Elective Cosmetic Surgery & Happiness

by Geraldine P

This paper responds to a growing trend in North America of having elective cosmetic surgery performed in the hope of achieving happiness. This paper examines happiness as defined by Sara Ahmed as a wish that motivate cosmetic surgery. It examines works such as that of Henderson-King and Brookes that finds that women specifically, are having cosmetic surgery in order to improve self-esteem, social life and career prospects. This paper concludes that women report higher levels of confidence as well as of personal satisfaction, which can be all seen as signs of a “happy” person. In this pursuit of happiness, this paper recommends that agents undergoing cosmetic surgery should pursue a Golden ratio ideal instead of trying to recreate the Anglo American beauty ideal. The route of the Golden Ratio will be more likely than not achieve satisfying results as it will be in harmony, and proportion of beauty found in nature.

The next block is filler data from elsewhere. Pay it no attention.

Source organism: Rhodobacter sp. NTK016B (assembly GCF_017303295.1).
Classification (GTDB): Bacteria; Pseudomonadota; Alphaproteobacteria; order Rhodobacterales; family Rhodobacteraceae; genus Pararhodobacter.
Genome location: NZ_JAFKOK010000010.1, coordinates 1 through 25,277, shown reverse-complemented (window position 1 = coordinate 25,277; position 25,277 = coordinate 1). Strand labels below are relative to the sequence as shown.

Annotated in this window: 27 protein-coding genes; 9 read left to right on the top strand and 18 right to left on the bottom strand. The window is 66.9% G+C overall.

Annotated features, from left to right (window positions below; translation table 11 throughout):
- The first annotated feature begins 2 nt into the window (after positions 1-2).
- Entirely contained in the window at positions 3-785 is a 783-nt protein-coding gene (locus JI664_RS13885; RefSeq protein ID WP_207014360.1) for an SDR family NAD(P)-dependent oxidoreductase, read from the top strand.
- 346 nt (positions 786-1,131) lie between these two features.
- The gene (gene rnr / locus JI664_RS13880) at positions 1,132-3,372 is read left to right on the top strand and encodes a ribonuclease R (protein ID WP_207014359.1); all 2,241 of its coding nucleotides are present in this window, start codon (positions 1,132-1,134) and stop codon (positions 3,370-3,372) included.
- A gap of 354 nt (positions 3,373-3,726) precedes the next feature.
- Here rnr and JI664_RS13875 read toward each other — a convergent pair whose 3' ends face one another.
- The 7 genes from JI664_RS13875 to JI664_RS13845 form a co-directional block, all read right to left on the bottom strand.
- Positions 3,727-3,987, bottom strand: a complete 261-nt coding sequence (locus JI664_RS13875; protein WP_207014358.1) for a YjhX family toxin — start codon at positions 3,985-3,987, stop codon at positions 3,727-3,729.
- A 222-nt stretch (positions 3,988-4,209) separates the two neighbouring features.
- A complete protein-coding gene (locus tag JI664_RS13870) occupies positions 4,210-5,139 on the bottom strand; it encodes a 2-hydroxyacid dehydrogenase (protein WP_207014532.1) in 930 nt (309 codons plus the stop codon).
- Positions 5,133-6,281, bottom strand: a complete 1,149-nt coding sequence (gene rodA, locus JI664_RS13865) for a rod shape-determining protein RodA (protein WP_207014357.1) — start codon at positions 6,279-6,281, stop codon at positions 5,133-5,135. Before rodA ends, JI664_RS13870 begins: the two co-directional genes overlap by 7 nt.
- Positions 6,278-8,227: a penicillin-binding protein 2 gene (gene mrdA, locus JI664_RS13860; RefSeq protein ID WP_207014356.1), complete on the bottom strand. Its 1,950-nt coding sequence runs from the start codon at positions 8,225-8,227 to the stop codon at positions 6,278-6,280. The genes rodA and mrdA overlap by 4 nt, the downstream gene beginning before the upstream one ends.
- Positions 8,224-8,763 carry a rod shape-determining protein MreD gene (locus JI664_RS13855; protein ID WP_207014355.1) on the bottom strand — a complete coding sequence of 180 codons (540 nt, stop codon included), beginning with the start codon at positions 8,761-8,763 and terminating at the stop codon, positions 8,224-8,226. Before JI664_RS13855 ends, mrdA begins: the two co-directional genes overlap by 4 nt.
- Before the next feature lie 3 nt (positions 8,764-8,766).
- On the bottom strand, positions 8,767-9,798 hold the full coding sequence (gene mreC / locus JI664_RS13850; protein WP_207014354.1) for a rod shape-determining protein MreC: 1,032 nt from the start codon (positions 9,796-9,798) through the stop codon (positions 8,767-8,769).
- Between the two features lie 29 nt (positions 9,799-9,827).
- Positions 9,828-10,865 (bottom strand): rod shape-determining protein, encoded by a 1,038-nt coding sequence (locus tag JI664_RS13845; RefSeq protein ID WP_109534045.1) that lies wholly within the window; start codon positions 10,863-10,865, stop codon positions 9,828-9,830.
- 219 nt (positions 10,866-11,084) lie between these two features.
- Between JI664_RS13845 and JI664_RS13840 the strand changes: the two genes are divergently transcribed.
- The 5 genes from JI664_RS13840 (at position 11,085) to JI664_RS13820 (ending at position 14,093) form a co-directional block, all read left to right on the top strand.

When the conversation of cosmetic surgery arises, should we view women as agents that are conforming to externally imposed beauty norms? Or should they be seen as making the autonomous decision to better them selves in the pursuit of happiness (Henderson-King and Brooks 133). Ahmed defines happiness as “a kind of wish that motivates where we look for it.” Should we approach cosmetic surgery with a relational model of autonomy, as defined by Kunda describes cosmetic surgery as “another motive for improving appearance” (Henderson-King and Brooks 134). Cosmetic surgery can be seen as a choice for not only solely performed in order to improve self -esteem but also for the purpose “of enhancing one’s attractiveness in the eyes of others to improving one’s social and career prospects” (Henderson-King and Brooks 134). My goal in this paper is to bring light to the relational model of autonomy, which is composed of both extrinsic and intrinsic forces that may bring a person to making the decision to not only subject themselves but also invest in plastic surgery.

Works Cited

Bartky, S. L. (1982). Narcissism, femininity, alienation. Social Theory and Practice. 8. 127–144.

Dingman, S et al. (2014). Cosmetic Surgery: Feminist Perspectives. Women and Therapy, 35, 181-192.

Gilman, S. (1999). Making the Body Beautiful: A Cultural History of Aesthetic Surgery. Princeton, US: Princeton University Press.


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